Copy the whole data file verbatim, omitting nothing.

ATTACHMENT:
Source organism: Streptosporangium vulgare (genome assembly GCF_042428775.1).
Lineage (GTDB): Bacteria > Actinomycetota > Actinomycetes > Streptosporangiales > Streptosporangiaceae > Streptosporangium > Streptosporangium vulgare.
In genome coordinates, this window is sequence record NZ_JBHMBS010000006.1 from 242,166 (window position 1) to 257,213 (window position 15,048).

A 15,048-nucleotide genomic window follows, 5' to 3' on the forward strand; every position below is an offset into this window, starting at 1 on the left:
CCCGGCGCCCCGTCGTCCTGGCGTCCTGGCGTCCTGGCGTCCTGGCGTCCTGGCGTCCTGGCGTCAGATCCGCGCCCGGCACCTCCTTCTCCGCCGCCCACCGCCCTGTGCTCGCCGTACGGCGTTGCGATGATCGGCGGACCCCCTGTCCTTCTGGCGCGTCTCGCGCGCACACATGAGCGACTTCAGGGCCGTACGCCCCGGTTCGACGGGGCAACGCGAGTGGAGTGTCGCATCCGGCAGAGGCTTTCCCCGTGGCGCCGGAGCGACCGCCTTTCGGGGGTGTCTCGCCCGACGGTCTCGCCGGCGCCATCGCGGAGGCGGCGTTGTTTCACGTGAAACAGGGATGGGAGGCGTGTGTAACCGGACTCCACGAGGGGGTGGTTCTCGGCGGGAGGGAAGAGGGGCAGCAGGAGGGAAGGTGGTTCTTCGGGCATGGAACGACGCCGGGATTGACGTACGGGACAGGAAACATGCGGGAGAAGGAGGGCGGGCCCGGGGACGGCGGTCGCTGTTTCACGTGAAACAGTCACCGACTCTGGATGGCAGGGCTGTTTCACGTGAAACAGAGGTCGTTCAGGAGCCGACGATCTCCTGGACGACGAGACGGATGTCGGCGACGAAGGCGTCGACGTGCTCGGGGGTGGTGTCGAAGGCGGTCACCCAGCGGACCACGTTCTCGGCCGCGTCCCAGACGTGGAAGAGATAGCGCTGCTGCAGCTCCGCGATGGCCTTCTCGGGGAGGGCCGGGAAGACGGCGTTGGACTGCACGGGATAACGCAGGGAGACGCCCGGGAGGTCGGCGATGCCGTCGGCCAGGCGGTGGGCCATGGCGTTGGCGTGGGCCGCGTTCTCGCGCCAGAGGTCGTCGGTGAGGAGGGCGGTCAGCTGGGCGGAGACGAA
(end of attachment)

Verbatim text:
Source organism: Streptosporangium vulgare (genome assembly GCF_042428775.1).
Lineage (GTDB): Bacteria > Actinomycetota > Actinomycetes > Streptosporangiales > Streptosporangiaceae > Streptosporangium > Streptosporangium vulgare.
In genome coordinates, this window is sequence record NZ_JBHMBS010000006.1 from 242,166 (window position 1) to 257,213 (window position 15,048).

A 15,048-nucleotide genomic window follows, 5' to 3' on the forward strand; every position below is an offset into this window, starting at 1 on the left:
CCCGGCGCCCCGTCGTCCTGGCGTCCTGGCGTCCTGGCGTCCTGGCGTCCTGGCGTCCTGGCGTCAGATCCGCGCCCGGCACCTCCTTCTCCGCCGCCCACCGCCCTGTGCTCGCCGTACGGCGTTGCGATGATCGGCGGACCCCCTGTCCTTCTGGCGCGTCTCGCGCGCACACATGAGCGACTTCAGGGCCGTACGCCCCGGTTCGACGGGGCAACGCGAGTGGAGTGTCGCATCCGGCAGAGGCTTTCCCCGTGGCGCCGGAGCGACCGCCTTTCGGGGGTGTCTCGCCCGACGGTCTCGCCGGCGCCATCGCGGAGGCGGCGTTGTTTCACGTGAAACAGGGATGGGAGGCGTGTGTAACCGGACTCCACGAGGGGGTGGTTCTCGGCGGGAGGGAAGAGGGGCAGCAGGAGGGAAGGTGGTTCTTCGGGCATGGAACGACGCCGGGATTGACGTACGGGACAGGAAACATGCGGGAGAAGGAGGGCGGGCCCGGGGACGGCGGTCGCTGTTTCACGTGAAACAGTCACCGACTCTGGATGGCAGGGCTGTTTCACGTGAAACAGAGGTCGTTCAGGAGCCGACGATCTCCTGGACGACGAGACGGATGTCGGCGACGAAGGCGTCGACGTGCTCGGGGGTGGTGTCGAAGGCGGTCACCCAGCGGACCACGTTCTCGGCCGCGTCCCAGACGTGGAAGAGATAGCGCTGCTGCAGCTCCGCGATGGCCTTCTCGGGGAGGGCCGGGAAGACGGCGTTGGACTGCACGGGATAACGCAGGGAGACGCCCGGGAGGTCGGCGATGCCGTCGGCCAGGCGGTGGGCCATGGCGTTGGCGTGGGCCGCGTTCTCGCGCCAGAGGTCGTCGGTGAGGAGGGCGGTCAGCTGGGCGGAGACGAA